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What Is Monoecious?

Plants that are monoecious produce male and female flowers.
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  • Last Modified Date: 30 November 2014
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Monoecious is a term which is used to describe an organism which has both male and female sex organs present, as separate structures. The term is most commonly used in reference to plants, although some animal species are monoecious as well, in which case it is more commonly referred to as hermaphroditism. There are a number of advantages to being monoecious, making it a fairly common sexual configuration, although it might seem a bit unusual to humans.

In a plant which has monoecious characteristics, the plant produces both male and female flowers. Alders and corn are two examples of plants which are considered monoecious. The male flowers on the plant are capable of fertilizing the female flowers, and they can also cross pollinate with other plants in the vicinity. The male and female flowers usually look different, as one is designed to create pollen for distribution, while the other develops ova which can be fertilized, resulting in the development of seeds.

Self fertilization is a useful ability, as it can ensure that a plant species survives and spreads when no other representatives of the species are present. For that reason, many monoecious plants can fertilize themselves, although they may have adaptations such as staggered blooming times which are designed to make it difficult, because self fertilization can weaken the genetics of the species. The ability to cross pollinate when it is an option can be extremely useful for the long term genetic robustness of the species.

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In a consecutive monoecious plant, flowers of one sex appear first, followed by flowers of another sex. The plant can be either protogynous or protoandrous, depending on which sex appears first. Plants can also be simultaneously monoecious, meaning that male and female flowers appear at the same time. Plants typically evolve one approach or the other in response to the environments they develop in, as there are advantages and disadvantages to both, and sometimes humans deliberately breed plants to develop a specific desired sexual characteristic, such as the ability to produce male and female flowers simultaneously.

By contrast, dioecious plants are either male or female. For these plants, the presence of a plant of the opposite sex is necessary for fertilization to occur, although one male can fertilize many females. Plants can also have so-called “perfect” or “bisexual” flowers, in which both of the sexual organs are present in every single flower. These types of plants are known as hermaphrodites; hermaphroditism in plants should not be confused with the version seen in animals.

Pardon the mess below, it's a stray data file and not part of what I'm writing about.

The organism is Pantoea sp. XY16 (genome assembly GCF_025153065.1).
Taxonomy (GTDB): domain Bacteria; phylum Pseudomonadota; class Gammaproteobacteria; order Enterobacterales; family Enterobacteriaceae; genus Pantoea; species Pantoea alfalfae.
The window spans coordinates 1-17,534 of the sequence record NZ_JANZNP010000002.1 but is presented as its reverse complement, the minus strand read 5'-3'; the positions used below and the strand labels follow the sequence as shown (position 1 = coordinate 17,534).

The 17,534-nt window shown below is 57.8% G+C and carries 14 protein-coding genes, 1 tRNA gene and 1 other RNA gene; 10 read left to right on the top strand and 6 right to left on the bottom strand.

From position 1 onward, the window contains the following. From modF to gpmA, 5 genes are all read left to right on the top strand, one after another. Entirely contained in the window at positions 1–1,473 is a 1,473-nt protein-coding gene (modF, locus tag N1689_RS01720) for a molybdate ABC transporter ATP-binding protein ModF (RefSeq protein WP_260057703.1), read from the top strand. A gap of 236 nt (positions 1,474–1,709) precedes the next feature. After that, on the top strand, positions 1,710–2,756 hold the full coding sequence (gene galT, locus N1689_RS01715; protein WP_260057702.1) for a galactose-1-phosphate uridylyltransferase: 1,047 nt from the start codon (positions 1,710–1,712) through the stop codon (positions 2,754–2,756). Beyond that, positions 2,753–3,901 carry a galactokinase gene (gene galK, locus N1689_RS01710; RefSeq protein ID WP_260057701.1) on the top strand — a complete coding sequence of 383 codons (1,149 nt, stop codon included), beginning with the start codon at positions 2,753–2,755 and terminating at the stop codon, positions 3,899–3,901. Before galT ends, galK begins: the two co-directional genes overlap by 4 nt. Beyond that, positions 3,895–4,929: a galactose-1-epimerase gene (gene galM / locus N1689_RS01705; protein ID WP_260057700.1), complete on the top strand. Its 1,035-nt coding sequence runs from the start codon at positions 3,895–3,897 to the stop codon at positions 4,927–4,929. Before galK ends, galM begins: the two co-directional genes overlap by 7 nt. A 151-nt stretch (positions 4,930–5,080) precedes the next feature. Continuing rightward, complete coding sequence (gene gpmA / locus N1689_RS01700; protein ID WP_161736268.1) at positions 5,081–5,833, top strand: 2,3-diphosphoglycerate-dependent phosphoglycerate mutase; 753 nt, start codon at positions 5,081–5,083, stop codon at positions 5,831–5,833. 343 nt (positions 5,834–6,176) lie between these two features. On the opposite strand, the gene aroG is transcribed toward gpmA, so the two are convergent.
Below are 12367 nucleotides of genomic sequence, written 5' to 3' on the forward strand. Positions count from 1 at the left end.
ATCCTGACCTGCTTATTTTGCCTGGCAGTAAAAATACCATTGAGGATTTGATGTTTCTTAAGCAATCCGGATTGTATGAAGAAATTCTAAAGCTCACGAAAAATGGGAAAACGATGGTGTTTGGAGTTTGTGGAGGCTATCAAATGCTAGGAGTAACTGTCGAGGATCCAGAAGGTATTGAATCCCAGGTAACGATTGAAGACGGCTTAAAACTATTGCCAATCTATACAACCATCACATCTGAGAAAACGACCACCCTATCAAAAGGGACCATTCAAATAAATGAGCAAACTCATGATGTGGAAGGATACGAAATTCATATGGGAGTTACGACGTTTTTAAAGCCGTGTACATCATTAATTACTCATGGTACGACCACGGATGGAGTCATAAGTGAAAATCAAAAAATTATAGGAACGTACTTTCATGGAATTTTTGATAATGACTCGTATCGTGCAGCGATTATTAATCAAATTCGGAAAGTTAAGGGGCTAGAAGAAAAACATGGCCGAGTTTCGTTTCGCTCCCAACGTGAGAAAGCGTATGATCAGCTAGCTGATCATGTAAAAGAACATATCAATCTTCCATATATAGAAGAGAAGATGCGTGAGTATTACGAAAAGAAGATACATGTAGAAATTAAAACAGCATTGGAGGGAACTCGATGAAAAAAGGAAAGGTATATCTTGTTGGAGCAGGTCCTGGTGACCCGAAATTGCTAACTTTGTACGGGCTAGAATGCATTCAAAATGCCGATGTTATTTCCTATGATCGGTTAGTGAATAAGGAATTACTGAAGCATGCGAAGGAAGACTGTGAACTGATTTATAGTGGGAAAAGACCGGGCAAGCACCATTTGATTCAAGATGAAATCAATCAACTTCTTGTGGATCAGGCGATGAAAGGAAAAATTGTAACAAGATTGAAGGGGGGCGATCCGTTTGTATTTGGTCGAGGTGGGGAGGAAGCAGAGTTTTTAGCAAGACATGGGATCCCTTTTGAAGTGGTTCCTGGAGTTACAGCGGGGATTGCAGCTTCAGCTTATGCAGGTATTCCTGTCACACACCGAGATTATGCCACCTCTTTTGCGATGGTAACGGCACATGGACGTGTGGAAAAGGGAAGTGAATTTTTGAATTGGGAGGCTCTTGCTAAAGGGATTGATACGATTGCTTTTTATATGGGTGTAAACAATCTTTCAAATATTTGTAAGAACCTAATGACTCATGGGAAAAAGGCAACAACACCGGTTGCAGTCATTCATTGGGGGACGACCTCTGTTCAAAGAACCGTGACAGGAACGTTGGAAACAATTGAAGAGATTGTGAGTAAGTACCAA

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anon264166
Post 5

How about those that are common to fiji (meaning usage in the forestry sector)?

jmc88
Post 4

Even if a species was able to synchronize its flowering times so that the male flowers came out first followed by the females, wouldn't that still cause a problem?

If the males are releasing pollen early, that is good, but even if the pollen makes it to another plant of the same species, the female flowers are still not present to receive the pollen.

Is there some way that the pollen can stick on the tree or something and wait for the female flowers to bloom?

kentuckycat
Post 3

@JimmyT and Emilski - I used to be easily confused by the prefixes until I figured out what they meant. Monoecious actually translates into "one house" which instantly clears things up, since both male and female flowers are on one plant. Obviously dioecious means "two houses" or separate plants.

In the case of an oak, they are monoecious, as are the majority of trees. Some dioecious trees are ashes and persimmons. As for pines, they are called gymnosperms don't make flowers. The trees can be either type, except instead of flowers, you have to refer to whether they produce male or female cones.

Perfect flowers are probably what you are most familiar with as being ornamental flowers like tulips or roses.

Emilski
Post 2

Does anyone know what the etymology of monoecious is? I was getting confused through the article, because it would seem to me that if something started with 'mono' that would mean it only had one of something. Instead, monoecious means it has both male and female flowers.

What would happen if a monoecious tree were the only one in an area, and it could only fertilize itself? The article mentions there could be genetic problems? Would it be the same type of situation as if two related humans had a child?

JimmyT
Post 1

This was very interesting. I never realized there was so much variation in the types of flowers a plant could have.

The article talked about alders and corn being monoecious. What are some examples of the other plant types mentioned like dioecious plants and perfect flowers? What about common trees like oaks or pines?

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